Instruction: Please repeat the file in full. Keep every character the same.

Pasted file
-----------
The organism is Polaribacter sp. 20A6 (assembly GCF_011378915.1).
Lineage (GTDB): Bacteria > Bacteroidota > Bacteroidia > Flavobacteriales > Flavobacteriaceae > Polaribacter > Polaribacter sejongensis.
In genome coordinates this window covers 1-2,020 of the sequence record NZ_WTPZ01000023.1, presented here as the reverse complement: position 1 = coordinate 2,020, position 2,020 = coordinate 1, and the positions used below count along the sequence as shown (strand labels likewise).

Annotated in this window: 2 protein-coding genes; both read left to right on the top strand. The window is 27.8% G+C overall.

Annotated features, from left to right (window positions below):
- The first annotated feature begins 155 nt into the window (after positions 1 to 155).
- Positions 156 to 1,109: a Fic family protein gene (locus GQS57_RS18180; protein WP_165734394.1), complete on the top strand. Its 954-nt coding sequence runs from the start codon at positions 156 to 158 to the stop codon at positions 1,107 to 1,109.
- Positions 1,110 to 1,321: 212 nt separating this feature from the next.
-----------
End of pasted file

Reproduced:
The organism is Polaribacter sp. 20A6 (assembly GCF_011378915.1).
Lineage (GTDB): Bacteria > Bacteroidota > Bacteroidia > Flavobacteriales > Flavobacteriaceae > Polaribacter > Polaribacter sejongensis.
In genome coordinates this window covers 1-2,020 of the sequence record NZ_WTPZ01000023.1, presented here as the reverse complement: position 1 = coordinate 2,020, position 2,020 = coordinate 1, and the positions used below count along the sequence as shown (strand labels likewise).

Annotated in this window: 2 protein-coding genes; both read left to right on the top strand. The window is 27.8% G+C overall.

Annotated features, from left to right (window positions below):
- The first annotated feature begins 155 nt into the window (after positions 1 to 155).
- Positions 156 to 1,109: a Fic family protein gene (locus GQS57_RS18180; protein WP_165734394.1), complete on the top strand. Its 954-nt coding sequence runs from the start codon at positions 156 to 158 to the stop codon at positions 1,107 to 1,109.
- Positions 1,110 to 1,321: 212 nt separating this feature from the next.